The Fabulous Fifties… or Were They?

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Duration 01:09:19

American University

Leonard Steinhorn is a professor of communication and affiliate professor of history at American University, where he has twice been named Faculty Member of the Year. He currently serves as a political analyst for CBS News in Washington, D.C. He is the author of The Greater Generation: In Defense of the Baby Boom Legacy, and co-author of By the Color of Our Skin: The Illusion of Integration and the Reality of Race, books that have generated widespread discussion and debate. Professor Steinhorn’s writings have been featured in several publications, including the Washington Post, Los Angeles Times, Salon, Politico, and Huffington Post, and he has served as an on-air historian for documentaries on CNN and The History Channel.

 

 

Overview

Were the 1950s about Leave it to Beaver and Father Knows Best? Or were they Emmett Till and Rebel Without a Cause? Were they years of American abundance and democratic triumph? Or was it a time of atomic anxiety and Joseph McCarthy? We often think of the Fifties as a bland and placid decade: an era of conformity and suburban Levittowns, of gray flannel suits for men and domesticity for women. And to some extent, that’s exactly the way it was. But underneath the surface something else was going on. We tend to remember eras with the sepia-toned images of memory, but the Fifties was a complex decade that in many ways planted the seeds of the culture wars we are living with today. In this course, Professor Steinhorn will dive into Fifties politics, music, media, and race relations. We’ll look at the Cold War and its contradictions, and the rise of suburbia and mass consumption. We’ll discuss popular culture and the impact of television, and we’ll see how the Fifties led to the Sixties. There’s a great line from the classic 1954 film The Wild One: when Marlon Brando’s character is asked “Hey, Johnny, what are you rebelling against?” he shoots back “Whaddya got?” That, and the more conventional view of the Fifties, will be at the heart of this class.

 

Recommended Reading:

The Fifties, by David Halberstam

A Dream of Greatness: The American People 1945-1963, by Geoffrey Perrett

The Way We Never Were: American Families and the Nostalgia Trap, by Stephanie Coontz

 

Discussion Questions:

  1. TV shows like Happy Days portray the Fifties as a time of innocence, which feeds into nostalgia for what many might consider the simpler days. Were the Fifties actually simpler and more innocent?
  1. In the 1950s America’s business and political leaders proclaimed ours the freest nation in the world, a land of opportunity and a bulwark against tyranny. Others disagreed. Discuss the apparent contradiction between those who saw America as a beacon of freedom and those who feared the opposite.
  1. Who is more representative of the Fifties: Pat Boone or Little Richard? What is more representative of the Fifties: suburban communities like Levittown, or the Montgomery bus boycott that Rosa Parks led? If you had to choose one person to epitomize the Fifties, who would that be?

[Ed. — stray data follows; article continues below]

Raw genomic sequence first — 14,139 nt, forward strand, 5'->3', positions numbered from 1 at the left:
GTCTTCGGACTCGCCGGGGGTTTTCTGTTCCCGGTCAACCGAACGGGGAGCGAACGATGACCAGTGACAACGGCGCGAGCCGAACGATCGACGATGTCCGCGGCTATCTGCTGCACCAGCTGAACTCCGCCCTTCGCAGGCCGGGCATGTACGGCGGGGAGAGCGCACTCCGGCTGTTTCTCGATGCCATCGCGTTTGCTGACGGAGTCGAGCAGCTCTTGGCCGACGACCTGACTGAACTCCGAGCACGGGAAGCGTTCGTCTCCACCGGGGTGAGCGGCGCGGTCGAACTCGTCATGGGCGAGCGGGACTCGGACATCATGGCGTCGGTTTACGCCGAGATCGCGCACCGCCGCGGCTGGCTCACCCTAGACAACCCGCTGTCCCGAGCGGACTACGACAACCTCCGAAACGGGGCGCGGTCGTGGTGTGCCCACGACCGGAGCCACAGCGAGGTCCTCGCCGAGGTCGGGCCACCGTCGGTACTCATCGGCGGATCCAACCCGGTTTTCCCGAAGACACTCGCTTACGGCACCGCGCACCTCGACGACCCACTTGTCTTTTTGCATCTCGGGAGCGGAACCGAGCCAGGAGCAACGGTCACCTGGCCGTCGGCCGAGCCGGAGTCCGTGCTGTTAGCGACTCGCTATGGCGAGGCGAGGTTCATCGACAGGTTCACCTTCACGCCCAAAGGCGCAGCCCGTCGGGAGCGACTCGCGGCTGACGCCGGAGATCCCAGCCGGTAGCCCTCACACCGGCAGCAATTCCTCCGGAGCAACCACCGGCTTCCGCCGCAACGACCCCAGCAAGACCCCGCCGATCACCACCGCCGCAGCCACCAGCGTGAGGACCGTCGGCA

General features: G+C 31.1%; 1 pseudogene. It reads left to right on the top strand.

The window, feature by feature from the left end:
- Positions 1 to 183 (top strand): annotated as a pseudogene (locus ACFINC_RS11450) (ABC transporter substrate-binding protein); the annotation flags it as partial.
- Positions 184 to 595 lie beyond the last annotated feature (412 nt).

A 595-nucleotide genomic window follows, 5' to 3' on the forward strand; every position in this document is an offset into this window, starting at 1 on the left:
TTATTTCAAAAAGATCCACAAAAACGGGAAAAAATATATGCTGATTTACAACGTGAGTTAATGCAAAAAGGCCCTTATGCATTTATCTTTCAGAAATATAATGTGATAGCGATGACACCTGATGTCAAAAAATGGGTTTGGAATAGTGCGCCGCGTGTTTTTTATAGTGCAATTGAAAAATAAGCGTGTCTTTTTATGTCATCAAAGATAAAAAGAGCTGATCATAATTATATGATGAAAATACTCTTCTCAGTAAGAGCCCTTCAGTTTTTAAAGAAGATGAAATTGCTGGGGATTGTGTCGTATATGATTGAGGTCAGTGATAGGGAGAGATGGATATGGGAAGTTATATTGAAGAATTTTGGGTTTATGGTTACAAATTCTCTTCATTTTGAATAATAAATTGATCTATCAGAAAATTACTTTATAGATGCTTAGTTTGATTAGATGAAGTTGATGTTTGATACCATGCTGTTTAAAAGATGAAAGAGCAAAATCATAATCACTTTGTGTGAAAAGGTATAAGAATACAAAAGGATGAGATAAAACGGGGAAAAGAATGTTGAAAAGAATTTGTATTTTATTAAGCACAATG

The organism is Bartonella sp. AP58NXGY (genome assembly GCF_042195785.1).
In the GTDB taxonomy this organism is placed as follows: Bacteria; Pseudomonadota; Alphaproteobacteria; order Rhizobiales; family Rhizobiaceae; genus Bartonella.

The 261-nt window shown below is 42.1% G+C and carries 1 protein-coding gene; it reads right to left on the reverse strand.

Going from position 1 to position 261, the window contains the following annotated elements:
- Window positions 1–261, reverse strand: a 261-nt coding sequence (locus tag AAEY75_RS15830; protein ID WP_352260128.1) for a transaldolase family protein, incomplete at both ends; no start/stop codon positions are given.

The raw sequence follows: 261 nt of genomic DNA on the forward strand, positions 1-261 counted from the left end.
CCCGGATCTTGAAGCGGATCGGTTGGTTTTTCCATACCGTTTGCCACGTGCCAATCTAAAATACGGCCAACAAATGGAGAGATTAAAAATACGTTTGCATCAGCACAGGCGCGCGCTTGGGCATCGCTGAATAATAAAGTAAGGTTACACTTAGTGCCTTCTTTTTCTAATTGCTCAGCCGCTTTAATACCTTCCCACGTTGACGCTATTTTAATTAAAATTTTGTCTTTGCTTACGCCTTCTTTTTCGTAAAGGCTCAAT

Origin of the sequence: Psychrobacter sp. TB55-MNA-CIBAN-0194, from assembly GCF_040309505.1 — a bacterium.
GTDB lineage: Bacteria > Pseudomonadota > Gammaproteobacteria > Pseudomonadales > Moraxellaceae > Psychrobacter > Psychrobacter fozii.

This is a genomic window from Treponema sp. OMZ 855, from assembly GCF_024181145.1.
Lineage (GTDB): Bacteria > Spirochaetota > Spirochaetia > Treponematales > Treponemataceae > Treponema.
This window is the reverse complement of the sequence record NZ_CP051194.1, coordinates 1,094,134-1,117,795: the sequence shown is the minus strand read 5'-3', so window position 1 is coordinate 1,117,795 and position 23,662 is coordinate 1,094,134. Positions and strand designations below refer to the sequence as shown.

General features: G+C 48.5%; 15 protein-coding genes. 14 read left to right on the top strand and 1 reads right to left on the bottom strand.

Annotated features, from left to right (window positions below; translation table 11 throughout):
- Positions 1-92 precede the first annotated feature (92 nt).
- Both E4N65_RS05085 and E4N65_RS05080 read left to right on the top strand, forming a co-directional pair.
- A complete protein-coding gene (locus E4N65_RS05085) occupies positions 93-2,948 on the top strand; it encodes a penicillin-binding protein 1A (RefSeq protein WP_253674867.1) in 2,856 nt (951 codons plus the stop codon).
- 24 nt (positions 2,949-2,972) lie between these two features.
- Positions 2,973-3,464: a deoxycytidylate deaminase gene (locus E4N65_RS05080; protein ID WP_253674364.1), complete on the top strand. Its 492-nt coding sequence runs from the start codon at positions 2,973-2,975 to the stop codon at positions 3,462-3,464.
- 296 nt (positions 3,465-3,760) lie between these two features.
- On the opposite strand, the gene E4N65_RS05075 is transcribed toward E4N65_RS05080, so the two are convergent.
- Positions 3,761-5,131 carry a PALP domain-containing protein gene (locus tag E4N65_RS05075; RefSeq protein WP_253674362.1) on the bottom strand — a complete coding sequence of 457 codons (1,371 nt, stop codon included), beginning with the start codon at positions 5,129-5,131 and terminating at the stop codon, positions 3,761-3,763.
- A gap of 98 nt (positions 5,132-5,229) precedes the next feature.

1. The 1950s and 1960s seem so profoundly different. Were the Sixties a radical break from the Fifties, or were there sides to the Fifties that led naturally to the Sixties?

 

 

Reviews

4.9

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Jane Touchet

As a product of the 50’s, (graduated from high school in 1954), I found this class very interesting and enlightening. How times have changed! Thank heavens! Jane in Virginia

2 years ago
Judy Polatchek

Perfect summary of a decade

A very full hour and a perfect summary of a fascinating decade.

2 years ago
Sylvia Rosas

Excellent Rendering of 50s

Thoroughly enjoyed this class. I liked the Prof’s approach of doing it in 4 acts.

2 years ago
Linnea Masson

Great !

Excellent talk. Well prepared. Good graphics. I enjoyed it.

2 years ago
Marilyn Douglas

Excellent Lecture. Looking forward to a program on each decade that followed.

2 years ago
Eric L Hoover

A QUICK VIEW OF HISTORY

This is absolutely (and I don’t use this adverb often) one of the best presentations. It is not only informative but captures your attention, even if you are ADHD.

2 years ago
clarity.dickinson

Oh, this is why my mom is like that.

The connections between the past and present are fantastic. One of the best classes on here.

2 years ago
Marc Tanenbaum

Born in the USA in 1947

This is a fantastic talk starting with a “pleasantville” calm pictorial America then building in complexity and energy, setting the stage for the 1960’s that follow. The Five Act presentation really breaks history down and is very relatable. This talk is worthy of revisiting multiple times. Enjoyed it greatly. Thank you.

1 year ago
mallory.stevens

Absolutely terrific!

Captivating presentation, beautifully communicated, and powerful. As disturbing as some of this journey down the historical memory lane is, the honesty with which it’s presented is invaluable — and much appreciated by this 1950’s baby boomer.

12 months ago
david.elliott-5824

A very good discussion, I agree, but Dr. Steinhorn gives the Cold War and its negative impact on the nation’s self-confidence and sense of wellbeing far too little attention. As an elementary and junior high school student, I literally lived in fear that an atomic war between the U.S. and U.S.S.R would at any moment end civilization. We had regular drills in school that taught us how to hide under our desks, or proceed in an orderly march to the basement. Teachers displayed wall maps showing the “Iron Curtain” dividing Europe. And then came Sputnik…. beep beep beep. A threatening sound, indeed…. and the beginning of the Space Age. David Elliott, age 79

5 months ago
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